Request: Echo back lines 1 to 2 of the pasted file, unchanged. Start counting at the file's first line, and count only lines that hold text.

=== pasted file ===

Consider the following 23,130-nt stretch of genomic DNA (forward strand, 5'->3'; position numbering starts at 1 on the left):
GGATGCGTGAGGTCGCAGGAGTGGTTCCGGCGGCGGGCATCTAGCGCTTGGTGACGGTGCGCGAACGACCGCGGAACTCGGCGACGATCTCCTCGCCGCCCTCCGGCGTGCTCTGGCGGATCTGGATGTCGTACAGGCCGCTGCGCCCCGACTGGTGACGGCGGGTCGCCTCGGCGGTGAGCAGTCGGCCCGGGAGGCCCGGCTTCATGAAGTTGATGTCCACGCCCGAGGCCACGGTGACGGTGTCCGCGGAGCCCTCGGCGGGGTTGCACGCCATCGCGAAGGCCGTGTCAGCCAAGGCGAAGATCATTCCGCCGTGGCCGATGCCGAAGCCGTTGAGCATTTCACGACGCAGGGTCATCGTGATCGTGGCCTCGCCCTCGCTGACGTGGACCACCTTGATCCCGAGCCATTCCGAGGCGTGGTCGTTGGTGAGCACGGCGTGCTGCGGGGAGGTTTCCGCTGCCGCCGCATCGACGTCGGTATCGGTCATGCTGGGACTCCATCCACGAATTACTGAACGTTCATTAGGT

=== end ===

Consider the following 23,130-nt stretch of genomic DNA (forward strand, 5'->3'; position numbering starts at 1 on the left):
GGATGCGTGAGGTCGCAGGAGTGGTTCCGGCGGCGGGCATCTAGCGCTTGGTGACGGTGCGCGAACGACCGCGGAACTCGGCGACGATCTCCTCGCCGCCCTCCGGCGTGCTCTGGCGGATCTGGATGTCGTACAGGCCGCTGCGCCCCGACTGGTGACGGCGGGTCGCCTCGGCGGTGAGCAGTCGGCCCGGGAGGCCCGGCTTCATGAAGTTGATGTCCACGCCCGAGGCCACGGTGACGGTGTCCGCGGAGCCCTCGGCGGGGTTGCACGCCATCGCGAAGGCCGTGTCAGCCAAGGCGAAGATCATTCCGCCGTGGCCGATGCCGAAGCCGTTGAGCATTTCACGACGCAGGGTCATCGTGATCGTGGCCTCGCCCTCGCTGACGTGGACCACCTTGATCCCGAGCCATTCCGAGGCGTGGTCGTTGGTGAGCACGGCGTGCTGCGGGGAGGTTTCCGCTGCCGCCGCATCGACGTCGGTATCGGTCATGCTGGGACTCCATCCACGAATTACTGAACGTTCATTAGGT